- Johnsons’ and Masters’ squeeze technique: This method consists of squeezing the penis at the end until the urge to ejaculate subsides. This can be used to increase ejaculatory control and prolong ejaculation.
- Selective Serotonin Reuptake Inhibitors (SSRIs): These are drugs that work by increasing the activity of serotonin in the brain. They block the reabsorption of serotonin into neurons and, thus, increase the time of ejaculation. Medications such as Poxet 60 mg, Super P Force, Tadapox 20 mg, etc., that contain Dapoxetine as the main ingredient are usually prescribed for the treatment of premature ejaculation.
If you are seeking shorter sexual encounters, these strategies could assist in expediting the process. Stimulate yourself: If time is of the essence, self-pleasuring can be a productive means of reaching climax. You are the most familiar with your body, after all! If your partner is already touching you, try focusing on another area. Some possibilities include:
- rubbing your clitoris,
- gently pinching or tugging your nipples,
- gyrating your hips,
- spanking your buttocks
You may also try mutual masturbation, where both of you pleasure yourselves. This can allow for faster orgasms while still maintaining intimacy.
Express your desires to your partner: By communicating your wants to your partner, and vice versa, you can both gain insight into what is required for each other to orgasm. Using this knowledge, you can expedite the process for quicker, mutually-satisfying quickies.
Experiment with orgasm-inducing positions: If you know which positions feel best for you, switch to them as necessary to expedite your climax. This might include positions that encourage deeper penetration or that allow you to manually stimulate yourself or your partner.
Misconceptions and Myths
A lack of sexual education has led to the prevalence of multiple misunderstandings when it comes to sexual health and sexual practices in general. Perhaps the most common misconception would be that sexual intercourse must last for a long time. Another misinformation is that the size of the sexual organ would have an impact on the time needed to ejaculate. When it comes to vaginal intercourse, there is also the assumption that penetration in itself is enough to ensure an orgasm.
What these ideas don’t take into account is the fact that a lot of people with vaginas experience pain and discomfort when having sex. For inexperienced parties, no one is aware of what to do or how to minimize this discomfort. At least 30% of men experience premature ejaculation at some point in their lives. PE is considered one of the more common problems men experience when it comes to sexual health. There is an obvious lack of understanding of what is normal and required when it comes to sexual intercourse. This perception is even more skewed when it comes to penetrative sex.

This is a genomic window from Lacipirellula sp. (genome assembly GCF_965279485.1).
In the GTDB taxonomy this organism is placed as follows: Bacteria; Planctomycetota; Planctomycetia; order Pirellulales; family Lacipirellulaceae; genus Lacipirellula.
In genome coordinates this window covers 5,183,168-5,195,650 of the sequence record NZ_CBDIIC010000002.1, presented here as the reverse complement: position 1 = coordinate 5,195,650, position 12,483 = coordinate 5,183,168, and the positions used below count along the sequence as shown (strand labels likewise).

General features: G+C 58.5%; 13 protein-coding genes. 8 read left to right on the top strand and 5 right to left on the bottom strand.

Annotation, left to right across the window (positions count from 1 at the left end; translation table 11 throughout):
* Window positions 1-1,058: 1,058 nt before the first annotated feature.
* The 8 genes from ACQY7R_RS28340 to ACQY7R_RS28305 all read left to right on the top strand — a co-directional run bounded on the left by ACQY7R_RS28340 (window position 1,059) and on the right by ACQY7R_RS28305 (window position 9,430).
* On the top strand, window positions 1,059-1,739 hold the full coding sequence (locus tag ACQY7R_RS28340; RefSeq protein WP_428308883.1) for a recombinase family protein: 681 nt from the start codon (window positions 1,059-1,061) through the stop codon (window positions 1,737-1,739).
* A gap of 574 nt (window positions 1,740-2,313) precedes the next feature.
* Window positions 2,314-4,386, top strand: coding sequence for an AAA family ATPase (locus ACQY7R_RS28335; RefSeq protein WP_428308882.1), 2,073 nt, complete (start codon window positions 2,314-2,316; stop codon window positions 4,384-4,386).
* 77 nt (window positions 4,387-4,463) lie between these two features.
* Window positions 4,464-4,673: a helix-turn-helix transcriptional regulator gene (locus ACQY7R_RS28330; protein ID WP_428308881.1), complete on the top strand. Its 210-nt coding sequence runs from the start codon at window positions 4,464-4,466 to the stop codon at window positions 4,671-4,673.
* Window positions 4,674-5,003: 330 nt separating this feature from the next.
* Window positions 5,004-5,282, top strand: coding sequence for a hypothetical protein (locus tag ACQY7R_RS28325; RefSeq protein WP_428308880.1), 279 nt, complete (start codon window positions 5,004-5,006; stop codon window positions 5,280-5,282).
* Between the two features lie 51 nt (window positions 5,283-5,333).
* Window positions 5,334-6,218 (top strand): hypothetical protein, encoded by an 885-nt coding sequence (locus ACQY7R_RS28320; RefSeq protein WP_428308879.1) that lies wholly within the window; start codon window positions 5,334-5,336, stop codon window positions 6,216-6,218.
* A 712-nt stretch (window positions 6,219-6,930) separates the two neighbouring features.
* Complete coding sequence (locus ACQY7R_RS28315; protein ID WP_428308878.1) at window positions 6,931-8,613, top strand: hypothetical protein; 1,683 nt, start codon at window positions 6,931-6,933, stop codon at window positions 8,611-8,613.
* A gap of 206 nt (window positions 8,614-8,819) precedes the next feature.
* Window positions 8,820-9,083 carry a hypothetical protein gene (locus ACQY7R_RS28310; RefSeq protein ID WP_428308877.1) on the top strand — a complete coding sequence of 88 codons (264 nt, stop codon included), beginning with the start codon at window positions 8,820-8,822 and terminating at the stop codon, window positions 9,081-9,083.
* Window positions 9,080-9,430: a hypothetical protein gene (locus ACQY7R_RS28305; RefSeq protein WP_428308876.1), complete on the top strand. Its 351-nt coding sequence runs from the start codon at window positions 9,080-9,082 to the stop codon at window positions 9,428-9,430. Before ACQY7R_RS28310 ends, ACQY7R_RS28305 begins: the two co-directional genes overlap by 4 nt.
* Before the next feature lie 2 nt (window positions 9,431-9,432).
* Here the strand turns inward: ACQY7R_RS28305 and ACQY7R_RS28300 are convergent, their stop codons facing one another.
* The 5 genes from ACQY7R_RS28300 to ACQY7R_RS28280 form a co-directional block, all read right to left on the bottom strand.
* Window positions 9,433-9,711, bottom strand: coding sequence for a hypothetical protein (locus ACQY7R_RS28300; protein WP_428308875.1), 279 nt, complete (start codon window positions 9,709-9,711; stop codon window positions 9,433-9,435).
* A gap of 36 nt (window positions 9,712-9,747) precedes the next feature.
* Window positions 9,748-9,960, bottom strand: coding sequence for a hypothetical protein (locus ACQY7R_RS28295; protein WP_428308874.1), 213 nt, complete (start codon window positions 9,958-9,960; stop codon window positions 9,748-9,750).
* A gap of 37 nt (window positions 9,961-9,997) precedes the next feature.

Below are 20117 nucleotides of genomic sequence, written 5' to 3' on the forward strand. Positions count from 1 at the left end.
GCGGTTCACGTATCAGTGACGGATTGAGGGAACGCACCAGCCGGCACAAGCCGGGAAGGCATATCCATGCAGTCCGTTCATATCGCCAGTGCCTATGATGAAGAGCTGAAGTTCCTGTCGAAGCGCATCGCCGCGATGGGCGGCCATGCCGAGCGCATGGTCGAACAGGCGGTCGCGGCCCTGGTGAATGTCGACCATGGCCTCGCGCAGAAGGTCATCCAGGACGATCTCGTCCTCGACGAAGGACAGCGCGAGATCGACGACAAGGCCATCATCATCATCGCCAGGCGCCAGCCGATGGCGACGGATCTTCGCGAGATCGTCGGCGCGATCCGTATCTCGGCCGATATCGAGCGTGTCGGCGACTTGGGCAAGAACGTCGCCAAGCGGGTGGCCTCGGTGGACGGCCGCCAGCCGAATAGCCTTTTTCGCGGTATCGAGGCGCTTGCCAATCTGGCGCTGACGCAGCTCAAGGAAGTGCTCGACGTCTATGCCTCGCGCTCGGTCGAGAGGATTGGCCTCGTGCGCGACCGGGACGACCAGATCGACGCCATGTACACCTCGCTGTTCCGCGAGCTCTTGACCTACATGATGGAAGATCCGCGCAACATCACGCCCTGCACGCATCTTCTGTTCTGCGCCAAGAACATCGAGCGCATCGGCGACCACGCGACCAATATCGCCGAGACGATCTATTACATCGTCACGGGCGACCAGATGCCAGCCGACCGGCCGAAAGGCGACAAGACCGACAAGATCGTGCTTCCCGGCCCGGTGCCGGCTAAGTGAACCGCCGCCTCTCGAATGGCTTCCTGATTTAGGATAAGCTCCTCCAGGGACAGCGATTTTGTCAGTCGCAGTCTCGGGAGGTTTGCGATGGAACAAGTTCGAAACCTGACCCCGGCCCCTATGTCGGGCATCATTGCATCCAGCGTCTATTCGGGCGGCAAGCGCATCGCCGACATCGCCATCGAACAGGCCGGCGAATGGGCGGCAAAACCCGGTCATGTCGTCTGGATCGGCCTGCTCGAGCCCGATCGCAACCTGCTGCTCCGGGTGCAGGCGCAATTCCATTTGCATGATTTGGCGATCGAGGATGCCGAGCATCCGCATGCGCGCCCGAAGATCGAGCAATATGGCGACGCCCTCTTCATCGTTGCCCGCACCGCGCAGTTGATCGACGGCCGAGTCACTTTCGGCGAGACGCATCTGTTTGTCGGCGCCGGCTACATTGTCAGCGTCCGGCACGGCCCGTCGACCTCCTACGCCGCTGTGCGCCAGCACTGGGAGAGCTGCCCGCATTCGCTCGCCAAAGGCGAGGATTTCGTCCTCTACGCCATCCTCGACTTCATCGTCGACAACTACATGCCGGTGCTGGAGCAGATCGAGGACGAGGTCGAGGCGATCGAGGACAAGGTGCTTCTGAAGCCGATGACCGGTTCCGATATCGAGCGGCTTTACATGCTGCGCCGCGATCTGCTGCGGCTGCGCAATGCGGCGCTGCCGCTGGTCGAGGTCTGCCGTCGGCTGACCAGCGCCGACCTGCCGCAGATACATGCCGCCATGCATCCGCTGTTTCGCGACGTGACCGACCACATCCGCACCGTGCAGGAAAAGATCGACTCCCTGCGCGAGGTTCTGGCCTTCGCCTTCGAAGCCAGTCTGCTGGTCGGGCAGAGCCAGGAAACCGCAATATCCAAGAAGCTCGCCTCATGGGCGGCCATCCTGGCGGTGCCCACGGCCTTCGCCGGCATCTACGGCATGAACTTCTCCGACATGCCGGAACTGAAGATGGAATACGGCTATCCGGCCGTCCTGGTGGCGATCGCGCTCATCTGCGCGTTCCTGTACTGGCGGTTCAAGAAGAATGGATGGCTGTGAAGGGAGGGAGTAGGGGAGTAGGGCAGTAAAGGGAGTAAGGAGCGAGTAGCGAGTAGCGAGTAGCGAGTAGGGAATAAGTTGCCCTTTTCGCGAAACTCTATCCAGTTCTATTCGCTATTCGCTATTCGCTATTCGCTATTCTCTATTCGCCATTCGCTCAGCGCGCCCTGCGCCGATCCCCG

Intercourse lasting for somewhere between 3 to 5 minutes is not a cause for concern, nor does it signify any underlying medical cause. Statistics can often be misleading as the experience of sexual intercourse tends to be very subjective; each individual has a different body that reacts in different ways.
The time needed to orgasm when it comes to vaginal sex becomes even more complicated as men are not properly taught about the female anatomy.
How frequently do women orgasm?
How long can a woman last in bed? While there’s a gap in how often heterosexual women experience satisfaction during intercourse as compared to men, the solution isn’t to have intercourse for a longer time. Good and effective communication is essential when it comes to healthy and fulfilling sexual relationships.
In a 2015 survey conducted in the US, only 18% of women reported that they were able to have an orgasm due to penetrative sex. It is unreasonable to expect women to have an orgasm without any kind of clitoral stimulation. The study reports that nearly 40% of women found clitoral stimulation a necessity to orgasm. 36% reported that clitoral stimulation enhanced the overall experience of sexual intercourse.
It is important to keep in mind that what is ‘normal’ for one person may not be so for another. The concept of average sex time could be very subjective, and there is no need to strictly adhere to findings reported by any single study or survey. What matters is prioritizing the needs of your partner and listening to the tells in your own body. Effective communication is the key to healthy intercourse.
- Bhat, G. S., et al. (2020). Time to orgasm in women in a monogamous stable heterosexual relationship.
- Blair, K. L., et al. (2014). Can less be more? Comparing duration vs. frequency of sexual encounters in same-sex and mixed-sex relationships.
- Brody, S., et al. (2010). Vaginal orgasm is associated with vaginal (not clitoral) sex education, focusing mental attention on vaginal sensations, intercourse duration, and a preference for a longer penis.
- Corty, E. W., et al. (2008). Canadian and American sex therapists’ perceptions of normal and abnormal ejaculatory latencies: How long should intercourse last?
- Waldinger, M. D., et al. (2005). A multinational population survey of intravaginal ejaculation latency time.
- Debby Herbenick, Tsung-Chieh (Jane) Fu, Jennifer Arter, Stephanie A. Sanders & Brian Dodge (2018) Women’s Experiences With Genital Touching, Sexual Pleasure, and Orgasm: Results From a U.S. Probability Sample of Women Ages 18 to 94, Journal of Sex & Marital Therapy, 44:2, 201-212, DOI: 10.1080/0092623X.2017.1346530